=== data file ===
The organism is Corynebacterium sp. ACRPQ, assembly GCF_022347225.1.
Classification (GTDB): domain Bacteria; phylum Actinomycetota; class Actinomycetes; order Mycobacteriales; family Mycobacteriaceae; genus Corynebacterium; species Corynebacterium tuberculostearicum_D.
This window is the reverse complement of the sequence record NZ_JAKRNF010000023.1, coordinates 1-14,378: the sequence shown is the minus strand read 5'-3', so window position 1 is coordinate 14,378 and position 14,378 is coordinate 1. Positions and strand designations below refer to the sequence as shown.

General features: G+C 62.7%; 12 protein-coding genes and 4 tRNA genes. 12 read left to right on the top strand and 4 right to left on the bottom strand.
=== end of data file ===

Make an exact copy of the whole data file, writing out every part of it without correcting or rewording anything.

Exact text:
The organism is Corynebacterium sp. ACRPQ, assembly GCF_022347225.1.
Classification (GTDB): domain Bacteria; phylum Actinomycetota; class Actinomycetes; order Mycobacteriales; family Mycobacteriaceae; genus Corynebacterium; species Corynebacterium tuberculostearicum_D.
This window is the reverse complement of the sequence record NZ_JAKRNF010000023.1, coordinates 1-14,378: the sequence shown is the minus strand read 5'-3', so window position 1 is coordinate 14,378 and position 14,378 is coordinate 1. Positions and strand designations below refer to the sequence as shown.

General features: G+C 62.7%; 12 protein-coding genes and 4 tRNA genes. 12 read left to right on the top strand and 4 right to left on the bottom strand.